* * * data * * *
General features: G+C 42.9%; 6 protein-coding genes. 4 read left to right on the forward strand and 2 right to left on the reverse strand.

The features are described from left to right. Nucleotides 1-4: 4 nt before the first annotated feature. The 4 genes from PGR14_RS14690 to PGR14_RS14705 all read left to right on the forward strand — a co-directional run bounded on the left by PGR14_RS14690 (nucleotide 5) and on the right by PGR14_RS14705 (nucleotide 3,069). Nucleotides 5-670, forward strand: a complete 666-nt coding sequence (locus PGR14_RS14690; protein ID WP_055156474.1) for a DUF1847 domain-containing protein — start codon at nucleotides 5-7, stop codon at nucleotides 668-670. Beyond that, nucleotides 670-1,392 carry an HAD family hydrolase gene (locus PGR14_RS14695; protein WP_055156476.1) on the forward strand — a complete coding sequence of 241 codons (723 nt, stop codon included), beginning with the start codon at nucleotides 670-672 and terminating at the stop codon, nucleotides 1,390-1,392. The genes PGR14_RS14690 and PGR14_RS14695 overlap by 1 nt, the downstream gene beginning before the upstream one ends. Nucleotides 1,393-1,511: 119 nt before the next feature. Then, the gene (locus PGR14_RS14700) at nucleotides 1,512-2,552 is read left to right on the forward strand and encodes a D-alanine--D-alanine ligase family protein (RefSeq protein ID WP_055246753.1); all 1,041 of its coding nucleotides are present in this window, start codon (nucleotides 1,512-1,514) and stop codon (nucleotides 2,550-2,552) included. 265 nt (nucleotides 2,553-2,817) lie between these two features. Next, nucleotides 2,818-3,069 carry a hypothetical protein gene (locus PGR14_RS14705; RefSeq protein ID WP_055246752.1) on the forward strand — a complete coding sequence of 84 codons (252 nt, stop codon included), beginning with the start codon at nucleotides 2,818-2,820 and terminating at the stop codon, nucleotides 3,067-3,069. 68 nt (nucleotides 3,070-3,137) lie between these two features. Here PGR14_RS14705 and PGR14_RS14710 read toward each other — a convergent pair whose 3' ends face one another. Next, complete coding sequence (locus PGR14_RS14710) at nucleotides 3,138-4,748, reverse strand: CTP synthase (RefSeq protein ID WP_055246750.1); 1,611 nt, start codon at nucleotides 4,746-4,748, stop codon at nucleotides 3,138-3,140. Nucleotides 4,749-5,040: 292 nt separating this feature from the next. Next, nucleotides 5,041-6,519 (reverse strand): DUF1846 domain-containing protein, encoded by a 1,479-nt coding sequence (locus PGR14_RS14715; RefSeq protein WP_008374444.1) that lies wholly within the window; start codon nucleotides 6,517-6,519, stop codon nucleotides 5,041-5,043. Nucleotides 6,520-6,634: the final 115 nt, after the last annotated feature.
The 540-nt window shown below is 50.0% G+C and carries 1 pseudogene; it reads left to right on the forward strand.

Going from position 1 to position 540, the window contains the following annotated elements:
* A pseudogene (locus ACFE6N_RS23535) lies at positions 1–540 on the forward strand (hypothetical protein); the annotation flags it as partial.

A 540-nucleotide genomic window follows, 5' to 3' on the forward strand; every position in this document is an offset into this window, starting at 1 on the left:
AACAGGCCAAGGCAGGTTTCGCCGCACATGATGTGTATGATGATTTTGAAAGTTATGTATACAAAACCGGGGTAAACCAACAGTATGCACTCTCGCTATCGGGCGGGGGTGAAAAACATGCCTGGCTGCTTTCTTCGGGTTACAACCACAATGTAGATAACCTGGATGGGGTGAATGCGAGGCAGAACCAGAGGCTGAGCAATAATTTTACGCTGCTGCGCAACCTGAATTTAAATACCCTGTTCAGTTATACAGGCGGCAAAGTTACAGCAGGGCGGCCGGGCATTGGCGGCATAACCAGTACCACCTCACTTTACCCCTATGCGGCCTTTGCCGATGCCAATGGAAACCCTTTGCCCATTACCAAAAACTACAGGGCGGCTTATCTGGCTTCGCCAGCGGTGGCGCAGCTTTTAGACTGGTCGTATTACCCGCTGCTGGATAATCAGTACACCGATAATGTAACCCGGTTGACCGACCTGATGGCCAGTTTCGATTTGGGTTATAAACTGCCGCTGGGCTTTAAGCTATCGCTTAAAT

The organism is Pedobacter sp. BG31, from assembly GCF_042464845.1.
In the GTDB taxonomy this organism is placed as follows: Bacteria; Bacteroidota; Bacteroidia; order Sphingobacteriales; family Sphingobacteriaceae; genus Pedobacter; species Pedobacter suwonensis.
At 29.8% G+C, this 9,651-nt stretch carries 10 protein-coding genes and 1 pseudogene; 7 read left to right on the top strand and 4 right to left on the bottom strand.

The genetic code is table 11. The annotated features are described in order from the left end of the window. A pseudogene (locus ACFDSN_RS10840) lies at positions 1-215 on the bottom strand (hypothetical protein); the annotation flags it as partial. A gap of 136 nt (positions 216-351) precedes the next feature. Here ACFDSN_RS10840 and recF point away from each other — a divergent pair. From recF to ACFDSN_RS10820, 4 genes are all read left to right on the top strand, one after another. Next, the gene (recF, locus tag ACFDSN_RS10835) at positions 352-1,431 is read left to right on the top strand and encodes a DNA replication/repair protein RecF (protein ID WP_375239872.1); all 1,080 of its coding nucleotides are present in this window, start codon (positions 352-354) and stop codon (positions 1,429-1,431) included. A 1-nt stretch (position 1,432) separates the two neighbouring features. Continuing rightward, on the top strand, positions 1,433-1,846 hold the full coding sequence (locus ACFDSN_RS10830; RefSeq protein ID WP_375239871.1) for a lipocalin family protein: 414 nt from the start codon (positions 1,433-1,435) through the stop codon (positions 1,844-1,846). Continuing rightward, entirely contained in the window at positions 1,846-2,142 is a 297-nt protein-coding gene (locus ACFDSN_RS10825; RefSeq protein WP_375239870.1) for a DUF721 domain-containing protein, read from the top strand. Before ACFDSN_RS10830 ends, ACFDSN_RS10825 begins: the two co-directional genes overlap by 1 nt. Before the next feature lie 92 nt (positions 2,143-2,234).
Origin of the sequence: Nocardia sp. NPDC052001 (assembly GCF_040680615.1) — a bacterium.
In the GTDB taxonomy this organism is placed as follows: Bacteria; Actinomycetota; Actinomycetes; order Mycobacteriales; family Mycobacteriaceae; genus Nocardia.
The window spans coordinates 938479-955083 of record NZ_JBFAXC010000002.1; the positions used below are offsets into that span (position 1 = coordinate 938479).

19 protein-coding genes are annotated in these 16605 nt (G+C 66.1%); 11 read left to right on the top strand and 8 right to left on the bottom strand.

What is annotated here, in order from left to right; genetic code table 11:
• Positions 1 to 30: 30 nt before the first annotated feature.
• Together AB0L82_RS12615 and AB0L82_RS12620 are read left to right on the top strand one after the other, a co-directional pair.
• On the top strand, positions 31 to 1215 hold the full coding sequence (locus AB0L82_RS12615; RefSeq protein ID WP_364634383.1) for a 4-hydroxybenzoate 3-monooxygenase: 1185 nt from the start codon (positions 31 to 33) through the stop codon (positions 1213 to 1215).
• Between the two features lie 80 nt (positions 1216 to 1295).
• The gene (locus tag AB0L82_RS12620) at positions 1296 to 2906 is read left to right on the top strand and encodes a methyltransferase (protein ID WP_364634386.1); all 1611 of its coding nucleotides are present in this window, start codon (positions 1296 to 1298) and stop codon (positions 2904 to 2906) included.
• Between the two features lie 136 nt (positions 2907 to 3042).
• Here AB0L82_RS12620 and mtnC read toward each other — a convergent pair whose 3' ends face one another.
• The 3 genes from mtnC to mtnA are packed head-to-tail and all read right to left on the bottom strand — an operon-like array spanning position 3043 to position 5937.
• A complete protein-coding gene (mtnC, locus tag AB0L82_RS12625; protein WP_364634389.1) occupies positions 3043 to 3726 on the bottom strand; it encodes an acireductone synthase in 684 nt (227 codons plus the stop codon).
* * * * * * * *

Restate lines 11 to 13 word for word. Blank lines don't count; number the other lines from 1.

The genetic code is table 11. The annotated features are described in order from the left end of the window. A pseudogene (locus ACFDSN_RS10840) lies at positions 1-215 on the bottom strand (hypothetical protein); the annotation flags it as partial. A gap of 136 nt (positions 216-351) precedes the next feature. Here ACFDSN_RS10840 and recF point away from each other — a divergent pair. From recF to ACFDSN_RS10820, 4 genes are all read left to right on the top strand, one after another. Next, the gene (recF, locus tag ACFDSN_RS10835) at positions 352-1,431 is read left to right on the top strand and encodes a DNA replication/repair protein RecF (protein ID WP_375239872.1); all 1,080 of its coding nucleotides are present in this window, start codon (positions 352-354) and stop codon (positions 1,429-1,431) included. A 1-nt stretch (position 1,432) separates the two neighbouring features. Continuing rightward, on the top strand, positions 1,433-1,846 hold the full coding sequence (locus ACFDSN_RS10830; RefSeq protein ID WP_375239871.1) for a lipocalin family protein: 414 nt from the start codon (positions 1,433-1,435) through the stop codon (positions 1,844-1,846). Continuing rightward, entirely contained in the window at positions 1,846-2,142 is a 297-nt protein-coding gene (locus ACFDSN_RS10825; RefSeq protein WP_375239870.1) for a DUF721 domain-containing protein, read from the top strand. Before ACFDSN_RS10830 ends, ACFDSN_RS10825 begins: the two co-directional genes overlap by 1 nt. Before the next feature lie 92 nt (positions 2,143-2,234).
Origin of the sequence: Nocardia sp. NPDC052001 (assembly GCF_040680615.1) — a bacterium.
In the GTDB taxonomy this organism is placed as follows: Bacteria; Actinomycetota; Actinomycetes; order Mycobacteriales; family Mycobacteriaceae; genus Nocardia.